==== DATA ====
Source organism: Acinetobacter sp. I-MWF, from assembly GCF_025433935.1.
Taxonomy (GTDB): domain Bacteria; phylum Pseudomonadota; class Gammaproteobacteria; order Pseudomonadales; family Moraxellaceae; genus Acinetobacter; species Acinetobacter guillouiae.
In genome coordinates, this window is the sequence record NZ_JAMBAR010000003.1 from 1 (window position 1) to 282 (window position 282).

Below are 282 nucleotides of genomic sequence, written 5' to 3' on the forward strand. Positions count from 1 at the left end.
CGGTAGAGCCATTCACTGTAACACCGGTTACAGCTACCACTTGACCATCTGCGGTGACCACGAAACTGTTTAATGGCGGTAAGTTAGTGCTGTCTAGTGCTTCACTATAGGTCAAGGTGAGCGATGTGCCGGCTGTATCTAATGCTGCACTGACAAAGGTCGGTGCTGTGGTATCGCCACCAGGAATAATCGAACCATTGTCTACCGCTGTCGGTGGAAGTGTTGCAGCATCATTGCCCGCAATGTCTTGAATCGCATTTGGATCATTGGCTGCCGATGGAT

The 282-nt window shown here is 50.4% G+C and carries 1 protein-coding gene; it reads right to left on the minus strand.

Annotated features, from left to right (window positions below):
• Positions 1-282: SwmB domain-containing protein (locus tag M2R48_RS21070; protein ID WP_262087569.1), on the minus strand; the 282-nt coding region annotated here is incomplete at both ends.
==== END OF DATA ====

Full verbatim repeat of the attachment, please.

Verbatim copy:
Source organism: Acinetobacter sp. I-MWF, from assembly GCF_025433935.1.
Taxonomy (GTDB): domain Bacteria; phylum Pseudomonadota; class Gammaproteobacteria; order Pseudomonadales; family Moraxellaceae; genus Acinetobacter; species Acinetobacter guillouiae.
In genome coordinates, this window is the sequence record NZ_JAMBAR010000003.1 from 1 (window position 1) to 282 (window position 282).

Below are 282 nucleotides of genomic sequence, written 5' to 3' on the forward strand. Positions count from 1 at the left end.
CGGTAGAGCCATTCACTGTAACACCGGTTACAGCTACCACTTGACCATCTGCGGTGACCACGAAACTGTTTAATGGCGGTAAGTTAGTGCTGTCTAGTGCTTCACTATAGGTCAAGGTGAGCGATGTGCCGGCTGTATCTAATGCTGCACTGACAAAGGTCGGTGCTGTGGTATCGCCACCAGGAATAATCGAACCATTGTCTACCGCTGTCGGTGGAAGTGTTGCAGCATCATTGCCCGCAATGTCTTGAATCGCATTTGGATCATTGGCTGCCGATGGAT

The 282-nt window shown here is 50.4% G+C and carries 1 protein-coding gene; it reads right to left on the minus strand.

Annotated features, from left to right (window positions below):
• Positions 1-282: SwmB domain-containing protein (locus tag M2R48_RS21070; protein ID WP_262087569.1), on the minus strand; the 282-nt coding region annotated here is incomplete at both ends.